Oyster shell or not?

Discussion in 'Chicken Behaviors and Egglaying' started by tdc1999, Dec 21, 2013.

  1. tdc1999

    tdc1999 New Egg

    Sep 1, 2013
    First time raising chickens, got them in June and they started laying first week of December. They all said the first eggs would be a little soft and deformed; but mine have been perfect from day one. Everyone says that I should be feeding them oyster shell. I feed laying pellets, scratch, and scraps from the house. Do they really need oyster shell?
  2. foreverlearning

    foreverlearning Chillin' With My Peeps

    Aug 4, 2013
    If you have a mixed age flock and have everyone on chick, grower, or game feed then you would. The fact that you are feeding them layer and have no problems means that it is already mixed in your feed and you won't need it unless you have a problem.
  3. Mahlzeit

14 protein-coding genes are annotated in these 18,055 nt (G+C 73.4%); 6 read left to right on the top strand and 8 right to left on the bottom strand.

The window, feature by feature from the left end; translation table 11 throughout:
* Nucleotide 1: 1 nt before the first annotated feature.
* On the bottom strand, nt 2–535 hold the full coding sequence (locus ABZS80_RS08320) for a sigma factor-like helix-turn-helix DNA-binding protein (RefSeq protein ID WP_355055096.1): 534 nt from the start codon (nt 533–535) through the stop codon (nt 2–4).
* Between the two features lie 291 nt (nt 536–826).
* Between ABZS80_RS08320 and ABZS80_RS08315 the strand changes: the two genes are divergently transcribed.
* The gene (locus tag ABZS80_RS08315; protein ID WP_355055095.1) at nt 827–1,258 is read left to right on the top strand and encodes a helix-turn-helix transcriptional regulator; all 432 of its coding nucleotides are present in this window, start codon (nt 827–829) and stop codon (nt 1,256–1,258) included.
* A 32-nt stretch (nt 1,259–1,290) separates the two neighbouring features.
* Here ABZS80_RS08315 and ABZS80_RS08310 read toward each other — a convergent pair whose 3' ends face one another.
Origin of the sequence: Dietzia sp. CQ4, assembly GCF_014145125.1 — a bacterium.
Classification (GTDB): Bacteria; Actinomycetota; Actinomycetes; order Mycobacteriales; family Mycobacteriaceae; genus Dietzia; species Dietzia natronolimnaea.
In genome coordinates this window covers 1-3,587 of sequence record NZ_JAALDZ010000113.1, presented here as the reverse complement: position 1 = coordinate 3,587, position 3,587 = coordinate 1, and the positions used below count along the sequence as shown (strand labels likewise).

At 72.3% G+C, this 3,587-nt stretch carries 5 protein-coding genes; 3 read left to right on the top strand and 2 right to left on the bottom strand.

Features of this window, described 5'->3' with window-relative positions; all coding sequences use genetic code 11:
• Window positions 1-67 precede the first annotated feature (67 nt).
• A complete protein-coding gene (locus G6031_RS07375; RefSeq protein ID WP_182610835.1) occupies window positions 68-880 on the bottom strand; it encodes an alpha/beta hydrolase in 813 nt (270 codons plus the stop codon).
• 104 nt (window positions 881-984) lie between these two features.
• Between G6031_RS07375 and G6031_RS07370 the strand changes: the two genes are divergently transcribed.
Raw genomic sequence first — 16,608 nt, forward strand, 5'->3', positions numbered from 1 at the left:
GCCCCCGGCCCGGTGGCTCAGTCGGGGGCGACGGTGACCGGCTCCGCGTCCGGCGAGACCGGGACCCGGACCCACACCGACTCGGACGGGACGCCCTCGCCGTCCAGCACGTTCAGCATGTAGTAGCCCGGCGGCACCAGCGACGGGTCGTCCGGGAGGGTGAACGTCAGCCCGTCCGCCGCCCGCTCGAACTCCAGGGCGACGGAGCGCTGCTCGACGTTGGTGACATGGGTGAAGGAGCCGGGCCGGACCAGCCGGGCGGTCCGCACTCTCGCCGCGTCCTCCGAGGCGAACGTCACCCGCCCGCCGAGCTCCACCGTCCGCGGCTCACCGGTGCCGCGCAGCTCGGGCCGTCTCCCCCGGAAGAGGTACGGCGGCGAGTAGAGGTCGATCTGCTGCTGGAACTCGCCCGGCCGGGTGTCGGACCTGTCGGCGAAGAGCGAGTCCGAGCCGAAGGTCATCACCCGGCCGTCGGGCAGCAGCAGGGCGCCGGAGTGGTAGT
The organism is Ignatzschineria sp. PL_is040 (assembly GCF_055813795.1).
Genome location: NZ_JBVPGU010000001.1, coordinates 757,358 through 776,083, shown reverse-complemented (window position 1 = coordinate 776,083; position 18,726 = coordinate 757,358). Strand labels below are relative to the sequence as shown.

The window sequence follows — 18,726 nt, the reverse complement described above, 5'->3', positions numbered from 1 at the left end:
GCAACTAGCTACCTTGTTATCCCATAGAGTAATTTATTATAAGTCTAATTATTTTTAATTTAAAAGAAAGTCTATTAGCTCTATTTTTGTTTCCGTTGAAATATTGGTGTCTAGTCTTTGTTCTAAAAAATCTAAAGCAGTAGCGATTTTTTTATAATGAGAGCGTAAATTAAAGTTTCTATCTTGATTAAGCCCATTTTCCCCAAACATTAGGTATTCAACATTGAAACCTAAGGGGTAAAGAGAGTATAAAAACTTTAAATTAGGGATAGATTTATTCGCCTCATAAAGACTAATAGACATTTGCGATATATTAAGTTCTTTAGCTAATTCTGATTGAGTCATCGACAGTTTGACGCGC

Mahlzeit Chillin' With My Peeps

    Jul 16, 2007
    Long Island NY
    The layer feeds will have some calcium in them and a lot of times that is enough for chickens to lay strong eggs however even if they don't necessarily need the oyster shell I still leave it out for them free choice. They do not eat it like feed they take some as they feel the need it. So the oyster shell lasts quite a while.
  4. Happy Chooks

    Happy Chooks Moderator Staff Member

    Jul 9, 2009
    Northern CA
    My Coop
    They need oyster shell (or baked egg shells) fed back to them for the calcium to make strong shells. They will take it as they need it.
  5. donrae

    donrae Hopelessly Addicted Premium Member

    Jun 18, 2010
    Southern Oregon
    Your layer feed has enough calcium in it. I highly doubt commercial flocks are supplemented oyster shell, etc, just layer feed. That's what it's formulated for, to be a complete feed for laying hens.

    New layers CAN lay funky eggs, doesn't mean they all WILL. Younger hens especially have a goodly supply of calcium in their bodies. My experience is my older hens of high production breeds are the ones that want extra calcium. Makes sense to me as they've been using their supply for years. Young birds are still well stocked.

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